Some of you may be wondering why I am repeating my 100 days of happiness. Honestly, one day I was walking along the trail feeling so thankful for the sweet scents enveloping me, the gently breeze, the wildflowers swaying gently as I passed….. I reflected on how many of these wonderful daily blessings grace my life bringing me joy.

We all know there a lot of negative things happening in our world. I decided to remind myself about the many joys that brighten my little world every single day.

I love the practice of being more keenly aware of all the beautiful bounty of happiness I can tap into whenever and wherever I choose.

I find the more aware I become of the happiness quotient that is available to me, the less the negativity depletes me. Ahhhhhhhhh.

Plus, I can do this on Instagram now too.  J

Breaking Camp

I have been on my personal adventure out here in Cheyenne for over a year now. It has been such a wonderful experience I really hate to see it end. But it is time to break camp. The joys of this part of my life’s journey are so sweet, so dear to my heart, it is very difficult to pull up and go home to Missouri. But thinking about returning to Marty and our home on the bluff brings tears to my eyes each and every time I let my mind wander there.

I can’t part without paying tribute to the people and experiences that have made this time so memorable to me. For one, I have treasured living so close to Beth. We have not lived close to each other in 14 years and we made up for missing those years together. We have shared so many wonderful talks, walks, and tender moments. It is really a gift to know that my daughters are my best friends and to live within six blocks of one of them has been a gift I will remember always.

And then there’s Elly. She brings a smile to my face everyday – she is a little package of joy this adventure has gifted me. I am so incredibly grateful to have developed a strong bond with her I know we will always share. It is terribly difficult to think I will not be seeing her almost every single day.

Then there’s the friendship I have developed with Chase. My goodness, what a nice person and what a wonderful father and husband he is. I love our chats and the times we share fixing dinner together. I am lucky to have had this time to get to know him as a good friend.

Of course a good deal of my time has been spent  helping people all over the state of Wyoming learn about the health insurance marketplace. At first the task seemed a bit daunting due to the fierce independence of these folks, and the political tenor of most of the people that live here. But, I was part of an incredible, dynamic team of people who pulled together and drove the miles, suffered the hours and the weather conditions to do the good work out here.

I feel like I have been part of a team that has gone into battle and has grown stronger and wiser from the challenges we faced, and the people we helped. Being part of this grass roots effort taught me so much. I have been in the trenches with my colleagues and I believe all of us have grown wiser from this work.  I know we will look back on this experience in years to come and know we were part of the birthing of something new and important in this country.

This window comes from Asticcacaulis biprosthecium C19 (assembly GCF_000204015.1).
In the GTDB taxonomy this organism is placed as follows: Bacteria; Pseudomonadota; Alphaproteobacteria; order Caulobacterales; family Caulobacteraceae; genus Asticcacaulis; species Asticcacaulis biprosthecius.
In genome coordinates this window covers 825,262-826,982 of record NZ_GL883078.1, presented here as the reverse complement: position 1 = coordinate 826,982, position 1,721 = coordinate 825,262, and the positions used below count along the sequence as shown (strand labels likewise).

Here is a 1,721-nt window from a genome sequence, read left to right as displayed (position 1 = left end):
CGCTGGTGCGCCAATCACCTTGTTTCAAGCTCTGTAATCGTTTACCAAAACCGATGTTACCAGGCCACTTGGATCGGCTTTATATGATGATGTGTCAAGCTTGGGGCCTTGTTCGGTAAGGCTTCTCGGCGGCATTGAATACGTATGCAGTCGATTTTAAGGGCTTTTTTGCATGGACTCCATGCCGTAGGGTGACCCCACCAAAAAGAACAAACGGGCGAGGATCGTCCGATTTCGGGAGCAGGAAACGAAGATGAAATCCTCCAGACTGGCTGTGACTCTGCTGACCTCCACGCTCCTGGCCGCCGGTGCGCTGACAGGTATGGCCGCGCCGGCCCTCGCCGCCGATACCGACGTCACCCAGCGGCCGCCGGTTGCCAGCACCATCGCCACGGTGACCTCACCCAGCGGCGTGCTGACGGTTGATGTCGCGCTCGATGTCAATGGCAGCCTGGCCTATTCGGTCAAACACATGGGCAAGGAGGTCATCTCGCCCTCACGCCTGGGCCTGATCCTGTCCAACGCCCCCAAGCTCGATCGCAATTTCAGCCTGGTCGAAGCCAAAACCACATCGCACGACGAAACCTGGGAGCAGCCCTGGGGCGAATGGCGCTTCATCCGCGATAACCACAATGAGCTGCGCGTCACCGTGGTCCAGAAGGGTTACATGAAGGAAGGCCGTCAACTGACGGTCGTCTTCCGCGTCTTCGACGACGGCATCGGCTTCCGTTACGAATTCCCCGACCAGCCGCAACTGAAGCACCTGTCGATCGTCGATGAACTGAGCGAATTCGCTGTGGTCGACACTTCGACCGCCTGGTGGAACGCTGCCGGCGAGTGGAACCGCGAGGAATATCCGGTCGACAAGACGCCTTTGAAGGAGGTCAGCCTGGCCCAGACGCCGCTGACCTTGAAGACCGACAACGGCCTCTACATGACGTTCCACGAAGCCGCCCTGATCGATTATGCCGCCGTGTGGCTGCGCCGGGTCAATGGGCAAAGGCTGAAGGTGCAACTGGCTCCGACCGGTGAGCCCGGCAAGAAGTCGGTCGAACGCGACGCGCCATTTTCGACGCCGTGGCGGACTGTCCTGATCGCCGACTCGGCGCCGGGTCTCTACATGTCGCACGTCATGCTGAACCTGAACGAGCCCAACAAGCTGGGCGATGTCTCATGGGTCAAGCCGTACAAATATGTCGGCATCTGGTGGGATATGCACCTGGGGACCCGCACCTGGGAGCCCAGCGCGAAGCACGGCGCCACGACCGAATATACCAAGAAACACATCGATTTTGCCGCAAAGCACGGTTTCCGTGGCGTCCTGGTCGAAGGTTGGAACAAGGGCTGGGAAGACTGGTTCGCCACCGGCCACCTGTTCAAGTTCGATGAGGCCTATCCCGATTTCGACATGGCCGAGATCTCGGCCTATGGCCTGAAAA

But so many signs are showing me it is time to move on, to break camp here. I look forward to stoking the home fires again with my sweet husband. And I know there are new opportunities, new people to meet, and new ways to serve.

I am smiling through my tears.

Sacred space

There is something about fall for me. The weather, the colors, the stars in the sky, all take on an even deeper meaning for me in the fall. I become very introspective – pondering about our world and my place in it.

The days become shorter, and there is more time for candlelight, in my game plan. Candlelight has a very special place for me, having been entranced by it as I sat through many a Catholic mass growing up. Even when the ritual and the priest’s ministrations became long, the flickering of the candles at the altar kept my attention. And I absolutely loved to put my coins in the long slit in the metal stand that held the red votive candles in front of Our Mother of Perpetual Help.

And God knows, there were even more candles at the funeral masses I had the good fortune of singing for with the rest of the fourth grade choir at St. Michael’s. I learned you needed lots of candles to honor the presence of God in the room.

Thus, it should be no big surprise that Marty and I have been eating by candle light for years. And when the evenings get longer and longer, the whole garden room is alight with the votive candles I light in every corner.

Of course at one point Marty commented that “this feels like church!” And he really doesn’t need that. But I do.

I know our home is a very special place. It is alive with art, every room filled with the furniture pieces he has lovingly crafted over the years – and all of the paintings and sculptures he traded furniture pieces for. The tables are graced with pottery vases and bowls, hand-forged iron candlesticks…….. every piece a loving gift from the maker. And that creativity mirrors the Godness of each of those artists and crafts people……………… creating a very sacred place,  a place that emanates spirit in each and every room.

And music has been added to the space over the past couple of years. Marty can be found practicing Irish airs on his guitar for hours at a time – the music adding a new dimension to the soulfulness of our home. Even the sweet melodies that I can sometimes evoke from my dulcimer contribute to energy that abides there.

So candle light is part of the ritual of celebrating our sacred space each and every day. And additionally, ever since Marty was fighting the ravages of cancer, I have lit a candle in the kitchen to call healing angels to assist us in that struggle.

People sometimes ask about us why we don’t “go to church”. We do. It is where we live.